The objectives of the Managing a Stage Boundary process are to:

  • Assure the Project Board that all products in the Stage Plan for the current stage have been completed and approved
  • Review and, if necessary, update the Project Initiation Documentation (in particular the Business Case, Project Plan, project approach, strategies, project management team structure and role descriptions)
  • Prepare the Stage Plan for the next stage
  • Record any information or lessons that can help later stages of this project and/or other projects
  • Provide the information needed for the Project Board to assess the continuing viability of the project – including the aggregated risk exposure
  • Request authorization to start the next stage

Controlling a Stage (CS)

The objectives of the Controlling a Stage process are to:

  • Assign work to be done
  • Monitor such work
  • Deal with issues
  • Report progress to the Project Board
  • Take corrective actions to make sure that the stage remains within tolerance.

For each stage, the following cycle of activities will be covered:

  • Authorise a Work Package
  • Receive completed Work Packages
  • Review Work Package status
  • Review the stage status
  • Report highlights
  • Capture and examine issues and risks
  • Escalate issues and risks
  • Take correction action

The continued assessment of risk and issues during this process is important.

Managing Product Delivery (MP)

The Managing Product Delivery process is designed to control the link between the Project Manager and the Team Manager(s), by putting formal requirements on accepting, executing and delivering project work.

The Team Manager’s role is to coordinate an area of work that will deliver one or more of the project’s products. They can be internal or external to the customer’s organization.

The objective of the Managing Product Delivery process is to ensure that:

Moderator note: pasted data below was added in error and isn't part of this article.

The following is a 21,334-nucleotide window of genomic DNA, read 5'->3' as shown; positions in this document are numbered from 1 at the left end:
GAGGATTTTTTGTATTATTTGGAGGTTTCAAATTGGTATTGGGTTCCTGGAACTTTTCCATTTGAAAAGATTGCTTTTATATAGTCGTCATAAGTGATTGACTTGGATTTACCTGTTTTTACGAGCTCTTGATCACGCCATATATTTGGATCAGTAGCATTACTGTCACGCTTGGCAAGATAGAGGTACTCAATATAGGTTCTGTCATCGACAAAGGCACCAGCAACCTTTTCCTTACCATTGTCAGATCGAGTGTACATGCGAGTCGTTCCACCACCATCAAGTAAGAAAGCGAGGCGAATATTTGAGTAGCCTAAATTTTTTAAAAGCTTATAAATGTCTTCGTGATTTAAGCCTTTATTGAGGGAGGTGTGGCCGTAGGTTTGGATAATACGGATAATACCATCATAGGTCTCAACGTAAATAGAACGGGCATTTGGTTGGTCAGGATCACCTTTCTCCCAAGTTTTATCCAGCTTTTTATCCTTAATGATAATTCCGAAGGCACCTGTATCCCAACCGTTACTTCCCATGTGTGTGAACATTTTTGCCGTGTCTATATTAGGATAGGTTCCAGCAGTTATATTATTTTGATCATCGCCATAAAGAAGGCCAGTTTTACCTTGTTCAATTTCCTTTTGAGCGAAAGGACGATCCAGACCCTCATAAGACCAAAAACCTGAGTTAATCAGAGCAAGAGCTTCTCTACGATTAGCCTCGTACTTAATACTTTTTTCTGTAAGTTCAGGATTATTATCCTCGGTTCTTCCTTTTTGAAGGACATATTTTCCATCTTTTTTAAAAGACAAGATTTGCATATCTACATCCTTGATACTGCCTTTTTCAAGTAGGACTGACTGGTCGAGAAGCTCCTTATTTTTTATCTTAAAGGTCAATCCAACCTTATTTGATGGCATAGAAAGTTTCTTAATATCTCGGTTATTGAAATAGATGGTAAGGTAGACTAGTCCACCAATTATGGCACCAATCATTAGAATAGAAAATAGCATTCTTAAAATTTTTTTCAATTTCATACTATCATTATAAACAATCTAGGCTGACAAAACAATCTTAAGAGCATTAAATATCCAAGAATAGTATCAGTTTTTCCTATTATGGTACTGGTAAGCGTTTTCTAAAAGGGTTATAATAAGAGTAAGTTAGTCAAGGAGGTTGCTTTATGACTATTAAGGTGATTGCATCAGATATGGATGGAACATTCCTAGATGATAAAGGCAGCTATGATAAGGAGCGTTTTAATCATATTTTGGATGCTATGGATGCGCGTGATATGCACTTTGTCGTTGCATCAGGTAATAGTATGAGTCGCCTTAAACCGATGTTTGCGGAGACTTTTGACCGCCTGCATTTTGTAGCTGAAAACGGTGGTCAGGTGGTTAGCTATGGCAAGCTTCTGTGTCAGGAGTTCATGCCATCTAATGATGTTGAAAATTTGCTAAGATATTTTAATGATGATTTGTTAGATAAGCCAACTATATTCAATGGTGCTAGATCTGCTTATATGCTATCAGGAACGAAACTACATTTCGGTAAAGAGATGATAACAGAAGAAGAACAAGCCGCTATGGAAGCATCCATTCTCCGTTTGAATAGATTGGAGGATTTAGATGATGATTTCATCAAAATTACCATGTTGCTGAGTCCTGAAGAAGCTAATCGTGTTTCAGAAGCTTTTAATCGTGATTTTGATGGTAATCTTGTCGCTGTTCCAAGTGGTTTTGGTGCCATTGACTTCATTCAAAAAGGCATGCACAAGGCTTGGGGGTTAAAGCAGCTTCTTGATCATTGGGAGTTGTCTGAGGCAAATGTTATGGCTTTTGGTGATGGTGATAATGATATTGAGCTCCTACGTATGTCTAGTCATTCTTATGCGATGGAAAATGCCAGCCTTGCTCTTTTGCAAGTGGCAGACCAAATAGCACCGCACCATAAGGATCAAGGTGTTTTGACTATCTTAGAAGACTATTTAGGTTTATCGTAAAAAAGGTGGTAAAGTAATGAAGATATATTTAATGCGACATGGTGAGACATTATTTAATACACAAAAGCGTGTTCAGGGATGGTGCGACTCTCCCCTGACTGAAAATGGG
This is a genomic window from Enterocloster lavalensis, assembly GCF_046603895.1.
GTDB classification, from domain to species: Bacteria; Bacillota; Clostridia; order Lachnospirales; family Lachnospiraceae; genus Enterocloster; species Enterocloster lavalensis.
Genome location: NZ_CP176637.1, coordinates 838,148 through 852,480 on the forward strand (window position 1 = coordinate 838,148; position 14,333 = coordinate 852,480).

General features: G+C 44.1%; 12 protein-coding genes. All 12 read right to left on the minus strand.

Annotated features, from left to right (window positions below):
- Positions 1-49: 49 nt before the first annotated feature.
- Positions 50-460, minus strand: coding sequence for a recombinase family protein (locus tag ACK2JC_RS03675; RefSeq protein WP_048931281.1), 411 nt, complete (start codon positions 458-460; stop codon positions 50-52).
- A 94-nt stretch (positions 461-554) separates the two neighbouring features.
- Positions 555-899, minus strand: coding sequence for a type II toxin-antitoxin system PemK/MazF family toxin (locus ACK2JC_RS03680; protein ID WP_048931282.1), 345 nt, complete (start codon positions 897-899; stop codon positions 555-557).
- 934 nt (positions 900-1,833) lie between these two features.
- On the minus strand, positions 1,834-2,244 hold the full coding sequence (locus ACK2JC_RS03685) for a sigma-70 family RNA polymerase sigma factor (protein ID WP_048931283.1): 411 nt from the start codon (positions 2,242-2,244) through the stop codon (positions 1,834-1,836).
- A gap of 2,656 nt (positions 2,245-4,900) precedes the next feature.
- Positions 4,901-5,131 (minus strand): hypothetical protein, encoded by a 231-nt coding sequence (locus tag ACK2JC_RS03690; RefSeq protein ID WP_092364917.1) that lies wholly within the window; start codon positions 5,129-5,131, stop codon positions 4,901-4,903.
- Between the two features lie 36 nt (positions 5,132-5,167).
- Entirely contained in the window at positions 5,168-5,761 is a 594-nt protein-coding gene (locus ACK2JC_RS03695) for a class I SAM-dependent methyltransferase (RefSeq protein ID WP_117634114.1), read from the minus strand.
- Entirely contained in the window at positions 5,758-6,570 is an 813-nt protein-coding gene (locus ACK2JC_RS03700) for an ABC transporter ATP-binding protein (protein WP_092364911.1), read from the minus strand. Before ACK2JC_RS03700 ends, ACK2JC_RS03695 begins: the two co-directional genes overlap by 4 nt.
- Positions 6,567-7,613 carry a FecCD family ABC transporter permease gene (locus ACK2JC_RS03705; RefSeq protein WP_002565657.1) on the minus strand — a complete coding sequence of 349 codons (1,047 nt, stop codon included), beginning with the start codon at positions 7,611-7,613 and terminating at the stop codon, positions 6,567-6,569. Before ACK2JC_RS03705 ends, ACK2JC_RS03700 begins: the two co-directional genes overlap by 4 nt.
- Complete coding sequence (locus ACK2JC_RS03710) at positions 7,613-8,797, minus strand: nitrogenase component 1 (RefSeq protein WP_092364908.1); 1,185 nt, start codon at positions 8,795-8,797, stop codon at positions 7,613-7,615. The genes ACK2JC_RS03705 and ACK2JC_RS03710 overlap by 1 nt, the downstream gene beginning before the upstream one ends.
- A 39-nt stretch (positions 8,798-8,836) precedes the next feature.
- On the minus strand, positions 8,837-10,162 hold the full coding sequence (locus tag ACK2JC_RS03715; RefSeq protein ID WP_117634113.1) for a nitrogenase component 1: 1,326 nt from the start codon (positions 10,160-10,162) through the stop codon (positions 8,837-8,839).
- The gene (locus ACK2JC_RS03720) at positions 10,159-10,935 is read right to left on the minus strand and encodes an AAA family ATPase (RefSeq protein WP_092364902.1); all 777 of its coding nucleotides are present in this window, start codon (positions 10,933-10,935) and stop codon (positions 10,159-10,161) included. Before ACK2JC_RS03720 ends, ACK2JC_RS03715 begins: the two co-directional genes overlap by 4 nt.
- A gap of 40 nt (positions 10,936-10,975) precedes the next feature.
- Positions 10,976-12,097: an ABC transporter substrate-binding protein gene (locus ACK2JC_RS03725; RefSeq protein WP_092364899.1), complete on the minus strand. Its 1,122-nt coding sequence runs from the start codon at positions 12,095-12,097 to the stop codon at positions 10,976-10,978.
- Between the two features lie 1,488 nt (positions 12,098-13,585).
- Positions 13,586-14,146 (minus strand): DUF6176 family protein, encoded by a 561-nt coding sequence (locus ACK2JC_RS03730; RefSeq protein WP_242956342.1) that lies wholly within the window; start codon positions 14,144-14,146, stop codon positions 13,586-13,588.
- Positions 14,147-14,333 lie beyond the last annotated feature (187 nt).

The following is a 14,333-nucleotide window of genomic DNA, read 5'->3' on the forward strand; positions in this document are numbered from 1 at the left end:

• Team Managers, team members and suppliers are clear as to what is to be produced as well as the expected effort, cost or timescales
  • Work on products allocated to the team is authorized and agreed
  • Accurate progress information is provided to the Project Manager at an agreed frequency to ensure that expectations are managed.
  • The planned products are delivered to expectations and within tolerance


Closing a Project (CP)

The Closing a Project process is designed to provide a fixed point at which acceptance for the project product is confirmed, and to recognise that objectives set out in the original Project Initiation Documentation have been achieved (or approved changes to the objectives have been achieved), or that the project has nothing else to contribute.

The objective of the Closing a Project process is to:

  • Verify user acceptance of the project’s products
  • Ensure that the host site is able to support the products when the project is disbanded
  • Assess any benefits that have already been realized, update the forecast of the remaining benefits, and plan for a review of those unrealized benefits
  • Ensure that provision has been made to address all open issues and risks, with follow-on action recommendations.
  • Review the performance of the project against its baselines

Please see the PRINCE2 download centre for many more useful PRINCE2 resources.

Similar posts you may like:

  1. Take a closer look at the PRINCE2® Processes
  2. PRINCE2 Crossword Revision
  3. Video: PRINCE2 The 7 Key Processes
  4. How to Close a Project in PRINCE2
  5. A PRINCE2 Management Team Structure

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Andy Trainer

Andy is a Training Manager at Silicon Beach Training who enjoys writing about Project Management & Leadership. Follow Andy on Google+, Facebook, Twitter & LinkedIn.